Nadalie Bardowell


Organization: Namibian Voices for Development
Location: Windhoek, Namibia
Year: 2010

MRP/Thesis abstract:

Exploring the Influence of Prevailing Perceptions of Poverty in Social Policy Reform: The Case of the BIG Pilot Project in Namibia

From January 2008 to December 2009, a group of civil society organizations known as the Basic Income Grant (BIG) Coalition, piloted an Unconditional Cash Transfer program in the rural Namibian settlement of Otjivero. Roughly 930 residents received a monthly transfer of N$100 (US$13) to spend as they wish. Today the Unconditional Cash Transfer continues a bridging allowance of N$80 (US$10). Being unconditional in the nature, the BIG program constitutes a challenge to the underlying negative perceptions of ‘the poor’ that dominate mainstream development and impose conditionality.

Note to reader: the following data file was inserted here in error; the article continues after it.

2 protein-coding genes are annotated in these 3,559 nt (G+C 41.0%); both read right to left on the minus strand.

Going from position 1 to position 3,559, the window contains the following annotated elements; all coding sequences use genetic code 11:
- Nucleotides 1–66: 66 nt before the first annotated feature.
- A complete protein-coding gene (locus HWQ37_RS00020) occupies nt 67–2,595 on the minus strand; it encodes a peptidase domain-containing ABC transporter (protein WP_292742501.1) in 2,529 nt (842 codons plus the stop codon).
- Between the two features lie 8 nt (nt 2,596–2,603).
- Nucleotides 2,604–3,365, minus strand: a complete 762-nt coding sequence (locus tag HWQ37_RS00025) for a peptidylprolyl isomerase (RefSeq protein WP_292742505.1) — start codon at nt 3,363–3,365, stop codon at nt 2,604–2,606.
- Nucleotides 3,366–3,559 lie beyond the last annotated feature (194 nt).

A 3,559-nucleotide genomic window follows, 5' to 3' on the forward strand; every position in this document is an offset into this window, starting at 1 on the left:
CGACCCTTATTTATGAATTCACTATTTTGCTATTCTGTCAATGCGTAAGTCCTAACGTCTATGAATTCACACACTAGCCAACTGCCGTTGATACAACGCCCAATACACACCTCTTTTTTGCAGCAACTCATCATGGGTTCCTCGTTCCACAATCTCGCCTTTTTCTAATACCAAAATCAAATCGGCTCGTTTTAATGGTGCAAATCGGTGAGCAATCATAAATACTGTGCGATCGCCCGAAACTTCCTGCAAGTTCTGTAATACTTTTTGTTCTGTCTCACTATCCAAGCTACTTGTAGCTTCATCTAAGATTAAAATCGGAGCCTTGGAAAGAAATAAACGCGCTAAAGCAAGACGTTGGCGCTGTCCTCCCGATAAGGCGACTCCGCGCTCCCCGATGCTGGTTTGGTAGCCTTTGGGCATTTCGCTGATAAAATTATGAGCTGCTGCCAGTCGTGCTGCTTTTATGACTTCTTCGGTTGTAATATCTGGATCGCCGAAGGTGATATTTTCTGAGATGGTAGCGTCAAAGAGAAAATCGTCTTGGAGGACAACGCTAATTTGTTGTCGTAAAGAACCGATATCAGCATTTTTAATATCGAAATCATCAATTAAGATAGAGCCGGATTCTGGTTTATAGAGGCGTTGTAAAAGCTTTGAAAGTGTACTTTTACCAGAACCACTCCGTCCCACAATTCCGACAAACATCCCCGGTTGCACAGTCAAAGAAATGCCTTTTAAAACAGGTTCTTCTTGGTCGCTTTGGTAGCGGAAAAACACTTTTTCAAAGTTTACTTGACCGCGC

Using the BIG Pilot Project as a case study, this paper explores the role of unconditionality in development assistance. Supporters of the BIG Pilot Project see it as a catalyst for the reduction of poverty and related problems in Otjivero. Through in-depth interviews with residents of Otjivero, this paper recounts respondents’ perception of poverty as well as their experience with the BIG program. Despite compelling evidence, critics have questioned the BIG program, most commonly arguing that it fosters dependence and promotes laziness. Through analysis of local newspapers, this paper identifies and explains the contrasting perceptions of poverty held by proponents and opponents in Namibia’s BIG debate. On the one hand, BIB advocates, such as the BIG Coalition, present individualistic explanations as the cause of poverty, while on the other hand, the political elite dwell on structural justification for poverty and inequality. Challenging both proponents and opponents, the poor recipients of the BIG Pilot Project provide a third perspective that is largely absent from the BIG discussions. This paper concludes by exploring the implications of the findings for social policy reform, highlighting the voices of the poor in the BIG debate from the viewpoint of empowerment.